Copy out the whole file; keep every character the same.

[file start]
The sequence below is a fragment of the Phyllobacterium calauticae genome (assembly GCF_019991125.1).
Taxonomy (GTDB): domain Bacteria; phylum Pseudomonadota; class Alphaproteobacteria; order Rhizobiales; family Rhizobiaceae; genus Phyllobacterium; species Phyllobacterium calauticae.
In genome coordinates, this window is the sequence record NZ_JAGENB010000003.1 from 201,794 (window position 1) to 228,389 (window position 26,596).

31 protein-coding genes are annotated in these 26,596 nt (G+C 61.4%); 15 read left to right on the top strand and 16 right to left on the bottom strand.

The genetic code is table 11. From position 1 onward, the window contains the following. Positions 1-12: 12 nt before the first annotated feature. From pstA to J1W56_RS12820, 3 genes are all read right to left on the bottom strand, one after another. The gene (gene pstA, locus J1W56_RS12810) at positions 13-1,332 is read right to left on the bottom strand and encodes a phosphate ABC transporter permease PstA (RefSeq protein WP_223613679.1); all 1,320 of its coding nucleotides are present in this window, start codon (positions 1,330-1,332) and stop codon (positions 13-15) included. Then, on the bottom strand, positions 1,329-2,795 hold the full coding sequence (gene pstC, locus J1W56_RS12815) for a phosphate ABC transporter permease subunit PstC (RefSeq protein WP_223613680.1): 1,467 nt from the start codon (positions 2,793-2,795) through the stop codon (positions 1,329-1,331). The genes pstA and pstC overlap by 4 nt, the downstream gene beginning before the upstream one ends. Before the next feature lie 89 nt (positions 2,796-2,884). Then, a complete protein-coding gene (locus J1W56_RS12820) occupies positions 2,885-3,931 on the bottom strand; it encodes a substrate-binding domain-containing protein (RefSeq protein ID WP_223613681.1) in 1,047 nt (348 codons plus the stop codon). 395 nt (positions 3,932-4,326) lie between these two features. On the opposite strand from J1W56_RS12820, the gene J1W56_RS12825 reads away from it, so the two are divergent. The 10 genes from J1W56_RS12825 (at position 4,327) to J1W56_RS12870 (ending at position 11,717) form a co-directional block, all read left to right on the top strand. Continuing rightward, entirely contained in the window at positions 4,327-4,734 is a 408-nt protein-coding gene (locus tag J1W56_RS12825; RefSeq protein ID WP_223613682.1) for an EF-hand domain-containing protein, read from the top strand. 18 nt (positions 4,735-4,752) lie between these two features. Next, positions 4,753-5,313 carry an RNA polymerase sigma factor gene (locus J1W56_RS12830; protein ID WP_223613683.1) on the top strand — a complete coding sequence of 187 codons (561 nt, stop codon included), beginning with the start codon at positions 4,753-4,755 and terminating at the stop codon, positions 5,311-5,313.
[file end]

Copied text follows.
The sequence below is a fragment of the Phyllobacterium calauticae genome (assembly GCF_019991125.1).
Taxonomy (GTDB): domain Bacteria; phylum Pseudomonadota; class Alphaproteobacteria; order Rhizobiales; family Rhizobiaceae; genus Phyllobacterium; species Phyllobacterium calauticae.
In genome coordinates, this window is the sequence record NZ_JAGENB010000003.1 from 201,794 (window position 1) to 228,389 (window position 26,596).

31 protein-coding genes are annotated in these 26,596 nt (G+C 61.4%); 15 read left to right on the top strand and 16 right to left on the bottom strand.

The genetic code is table 11. From position 1 onward, the window contains the following. Positions 1-12: 12 nt before the first annotated feature. From pstA to J1W56_RS12820, 3 genes are all read right to left on the bottom strand, one after another. The gene (gene pstA, locus J1W56_RS12810) at positions 13-1,332 is read right to left on the bottom strand and encodes a phosphate ABC transporter permease PstA (RefSeq protein WP_223613679.1); all 1,320 of its coding nucleotides are present in this window, start codon (positions 1,330-1,332) and stop codon (positions 13-15) included. Then, on the bottom strand, positions 1,329-2,795 hold the full coding sequence (gene pstC, locus J1W56_RS12815) for a phosphate ABC transporter permease subunit PstC (RefSeq protein WP_223613680.1): 1,467 nt from the start codon (positions 2,793-2,795) through the stop codon (positions 1,329-1,331). The genes pstA and pstC overlap by 4 nt, the downstream gene beginning before the upstream one ends. Before the next feature lie 89 nt (positions 2,796-2,884). Then, a complete protein-coding gene (locus J1W56_RS12820) occupies positions 2,885-3,931 on the bottom strand; it encodes a substrate-binding domain-containing protein (RefSeq protein ID WP_223613681.1) in 1,047 nt (348 codons plus the stop codon). 395 nt (positions 3,932-4,326) lie between these two features. On the opposite strand from J1W56_RS12820, the gene J1W56_RS12825 reads away from it, so the two are divergent. The 10 genes from J1W56_RS12825 (at position 4,327) to J1W56_RS12870 (ending at position 11,717) form a co-directional block, all read left to right on the top strand. Continuing rightward, entirely contained in the window at positions 4,327-4,734 is a 408-nt protein-coding gene (locus tag J1W56_RS12825; RefSeq protein ID WP_223613682.1) for an EF-hand domain-containing protein, read from the top strand. 18 nt (positions 4,735-4,752) lie between these two features. Next, positions 4,753-5,313 carry an RNA polymerase sigma factor gene (locus J1W56_RS12830; protein ID WP_223613683.1) on the top strand — a complete coding sequence of 187 codons (561 nt, stop codon included), beginning with the start codon at positions 4,753-4,755 and terminating at the stop codon, positions 5,311-5,313.